Let’s talk about the time my best friend made me do the high ropes course at Taronga Zoo.
It was Megan’s second day in Australia and she was still too excited about being in Iggy Azalea’s homeland to acknowledge that her Jet Lag might have been clouding her judgement. I on the other hand was completely aware that my own exhaustion was making me behave like I had just come off a binder of opiates, moonshine and a viewing of Fantasia. I was toting around an emotionally fragile two-year-old whose new molars might as well have been molten lava, an 11 week old baby who was adamant about sucking my nipples until they resembled prunes and my equally exhausted husband who had just finished a very late shift in a coal mine the night before. If that scenario alone wasn’t enough to make us zombies, we ran out of gas in a rural town somewhere between Mudgee and Sydney on the way to pick up Megan from the airport at 4am and had to sit at a service station for 2 hours for them to open. Long story short – I was in no state to operate heavy machinery and/or not drool and stare vacantly in public.
Even though I knew that I desperately needed a hot shower, my hotel bed and my mom to come and keep my children away from sharp objects, I still managed to cheerfully agree to do the high ropes course with Megan. She loves monkey activities and looked like a hopeful puppy when she asked. Feeling anxious about detaching le bebe from my fun bags, I left sweet baby Axel and a sleeping Daisy with Paul and set off to see if I had learned anything from watching Wipe Out on hangover day in college.
Turns out – I did. At first, I stared at the course and immediately began sweating in places no woman should sweat. I had damp hands and a damp (cough) crack. I was terrified. Since I didn’t have any rosin, I blotted my hands on my shirt and set off with my game face on. After I made it to the first pillar I looked back to see Megan. She couldn’t believe how quickly and gracefully I made it across. I couldn’t believe it either. I swear I had the agility of a cat. Even though I was slaying everything, I was secretly terrified. Not of the height exactly, but that something would go horribly wrong and the course would collapse. I’m convinced that something happens to your confidence after you give birth – you assess risk differently. Something inside you screams, “Stay alive! You have young to protect!”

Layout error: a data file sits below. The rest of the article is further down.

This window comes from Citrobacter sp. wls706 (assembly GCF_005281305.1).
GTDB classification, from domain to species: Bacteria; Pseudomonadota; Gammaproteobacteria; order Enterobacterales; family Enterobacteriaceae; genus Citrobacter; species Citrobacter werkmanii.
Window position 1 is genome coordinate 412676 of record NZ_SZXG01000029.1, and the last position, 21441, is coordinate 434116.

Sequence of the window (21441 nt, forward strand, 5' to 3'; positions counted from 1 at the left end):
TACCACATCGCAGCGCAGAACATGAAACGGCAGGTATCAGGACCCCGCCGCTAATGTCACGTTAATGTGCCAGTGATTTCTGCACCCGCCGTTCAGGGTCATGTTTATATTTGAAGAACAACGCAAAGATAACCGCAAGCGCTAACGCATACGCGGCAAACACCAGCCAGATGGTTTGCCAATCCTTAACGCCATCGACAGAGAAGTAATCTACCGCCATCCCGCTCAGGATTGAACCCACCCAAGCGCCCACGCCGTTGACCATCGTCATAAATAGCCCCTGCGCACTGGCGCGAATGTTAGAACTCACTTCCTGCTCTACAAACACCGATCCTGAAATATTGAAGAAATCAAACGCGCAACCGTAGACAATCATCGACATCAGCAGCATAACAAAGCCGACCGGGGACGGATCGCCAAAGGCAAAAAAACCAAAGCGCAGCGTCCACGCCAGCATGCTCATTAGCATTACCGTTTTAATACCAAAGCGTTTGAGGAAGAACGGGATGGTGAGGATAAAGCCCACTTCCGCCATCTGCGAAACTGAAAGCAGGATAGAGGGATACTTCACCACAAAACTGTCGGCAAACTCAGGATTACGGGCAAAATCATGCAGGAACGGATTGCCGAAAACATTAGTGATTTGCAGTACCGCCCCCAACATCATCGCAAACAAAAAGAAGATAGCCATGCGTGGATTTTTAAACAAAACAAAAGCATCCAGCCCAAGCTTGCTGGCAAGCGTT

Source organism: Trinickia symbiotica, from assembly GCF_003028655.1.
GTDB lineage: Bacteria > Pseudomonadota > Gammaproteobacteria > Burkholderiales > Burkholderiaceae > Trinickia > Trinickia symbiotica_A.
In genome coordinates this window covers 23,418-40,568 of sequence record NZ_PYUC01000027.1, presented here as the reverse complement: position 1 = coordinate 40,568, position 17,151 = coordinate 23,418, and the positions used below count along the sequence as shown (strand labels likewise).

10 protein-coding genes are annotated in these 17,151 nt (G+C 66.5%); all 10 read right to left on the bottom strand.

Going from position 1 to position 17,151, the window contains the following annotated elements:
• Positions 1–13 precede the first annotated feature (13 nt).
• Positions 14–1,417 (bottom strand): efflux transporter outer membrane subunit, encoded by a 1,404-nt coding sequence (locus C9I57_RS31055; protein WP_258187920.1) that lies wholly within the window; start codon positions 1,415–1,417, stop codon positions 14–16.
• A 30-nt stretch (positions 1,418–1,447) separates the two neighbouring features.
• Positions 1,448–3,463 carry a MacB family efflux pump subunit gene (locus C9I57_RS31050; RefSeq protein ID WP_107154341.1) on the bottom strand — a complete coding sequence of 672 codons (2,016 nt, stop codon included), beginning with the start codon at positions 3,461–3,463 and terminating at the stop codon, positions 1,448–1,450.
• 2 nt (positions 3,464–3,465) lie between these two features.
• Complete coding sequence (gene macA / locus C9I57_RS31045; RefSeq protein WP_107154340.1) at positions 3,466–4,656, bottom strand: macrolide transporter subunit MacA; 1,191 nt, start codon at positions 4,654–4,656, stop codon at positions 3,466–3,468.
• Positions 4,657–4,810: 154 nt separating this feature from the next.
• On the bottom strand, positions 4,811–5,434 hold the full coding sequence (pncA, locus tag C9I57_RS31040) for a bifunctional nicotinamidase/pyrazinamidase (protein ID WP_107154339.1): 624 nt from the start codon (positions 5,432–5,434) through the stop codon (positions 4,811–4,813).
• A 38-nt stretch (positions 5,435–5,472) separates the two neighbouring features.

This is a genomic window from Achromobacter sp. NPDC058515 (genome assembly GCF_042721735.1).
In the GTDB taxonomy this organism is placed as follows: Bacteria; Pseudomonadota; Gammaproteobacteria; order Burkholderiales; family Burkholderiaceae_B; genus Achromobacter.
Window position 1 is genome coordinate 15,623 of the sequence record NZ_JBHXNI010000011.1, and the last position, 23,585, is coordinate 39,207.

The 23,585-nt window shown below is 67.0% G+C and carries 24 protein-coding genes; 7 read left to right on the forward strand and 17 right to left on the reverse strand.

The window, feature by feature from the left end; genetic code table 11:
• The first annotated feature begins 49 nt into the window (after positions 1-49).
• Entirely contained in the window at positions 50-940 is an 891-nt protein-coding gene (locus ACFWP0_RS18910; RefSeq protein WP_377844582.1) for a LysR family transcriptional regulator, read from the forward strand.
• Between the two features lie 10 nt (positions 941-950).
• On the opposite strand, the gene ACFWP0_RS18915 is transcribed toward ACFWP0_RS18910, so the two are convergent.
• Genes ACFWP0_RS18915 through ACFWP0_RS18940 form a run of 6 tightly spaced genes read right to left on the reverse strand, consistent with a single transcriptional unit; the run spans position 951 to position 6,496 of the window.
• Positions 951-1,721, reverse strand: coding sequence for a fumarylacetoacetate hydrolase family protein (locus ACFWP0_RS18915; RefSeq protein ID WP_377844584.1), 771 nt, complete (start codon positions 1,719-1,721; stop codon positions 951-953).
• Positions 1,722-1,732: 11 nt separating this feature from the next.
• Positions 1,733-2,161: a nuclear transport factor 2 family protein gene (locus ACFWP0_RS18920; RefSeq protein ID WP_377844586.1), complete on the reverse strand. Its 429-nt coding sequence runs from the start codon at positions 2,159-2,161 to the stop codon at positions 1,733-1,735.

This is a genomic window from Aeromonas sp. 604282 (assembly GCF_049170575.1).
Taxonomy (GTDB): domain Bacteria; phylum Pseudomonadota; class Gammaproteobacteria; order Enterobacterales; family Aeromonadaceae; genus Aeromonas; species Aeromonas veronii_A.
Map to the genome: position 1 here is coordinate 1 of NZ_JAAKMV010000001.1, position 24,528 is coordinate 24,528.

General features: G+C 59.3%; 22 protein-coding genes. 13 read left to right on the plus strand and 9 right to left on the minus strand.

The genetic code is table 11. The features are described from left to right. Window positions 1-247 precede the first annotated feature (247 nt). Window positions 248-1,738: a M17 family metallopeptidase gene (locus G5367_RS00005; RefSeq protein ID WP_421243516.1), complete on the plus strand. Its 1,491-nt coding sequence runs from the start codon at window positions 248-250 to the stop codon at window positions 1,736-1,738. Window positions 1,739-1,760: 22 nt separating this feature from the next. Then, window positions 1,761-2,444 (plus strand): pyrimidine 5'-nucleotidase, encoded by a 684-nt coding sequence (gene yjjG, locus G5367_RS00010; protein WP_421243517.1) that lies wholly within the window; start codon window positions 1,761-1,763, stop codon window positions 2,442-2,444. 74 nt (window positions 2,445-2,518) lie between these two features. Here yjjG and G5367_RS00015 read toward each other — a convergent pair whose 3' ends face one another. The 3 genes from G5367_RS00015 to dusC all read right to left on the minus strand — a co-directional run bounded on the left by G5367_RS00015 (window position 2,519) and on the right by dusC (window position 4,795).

About halfway through the first course, Axel started screaming. The kind of scream that instantly makes your milk stream down your stomach. I was shouting down instructions to Paul on how to hold him, where a dummy might be and if he could please just get his man boob out. Feeling desperate to get to my baby, I was horrified when the obstacles got even more intense and terrifying. Even Megan was clutching onto my back when we were on the break pillars. Nothing like two best friends cry-laughing with fear in less than flattering harnesses gazing over Sydney’s Harbour.
When I had to cross a thin balance beam of wire in the sky, I began dry heaving. Not full on dinosaur noises or anything – just tiny little gags as I stared intently at the next safety pillar in front of me. That’s when I heard Axels’ cries go from, “I’m really angry and need your boob” to “Listen, Bitch, if I don’t get your tit in my mouth, I’m going to show everyone your 7th grade yearbook photo.” I started to speed up. Megan cried for me to wait for her, but I had to get to my baby.
Have you ever had a double let down of milk while trying to balance on a knee board in the sky? It’s not ideal. Anxious to finish the course, I had to pause to look down to see if milk was dripping on innocent bystanders. (I don’t care how annoying they may be, no child needs a monsoon of Mother’s Milk.) I was also truly petrified about my current location. If the weird knee board challenge wasn’t enough, I had to cross a Jacobs Ladder that was 40 feet in the air. As my child’s cry rang in my ears, I just knew that I had to face my fears and get to him. I surveyed the situation and tried to walk over the DNA strand like course. The bruises on my shins are going to tell you that it was not a wise decision. I still don’t know how I was supposed to win that one. Long story short – I finished the course, zip lined to safety and clutched my son in my arms.
As Axel drank my sweet nectar, Paul told me that a small child had heard Megan and me cackling and asked his mom what animal that was. She replied nicely, “I think that’s a person with a funny laugh, Sweety.” You know what it was – it was a grown woman trying to maintain her youth while needing desperately to feed her young.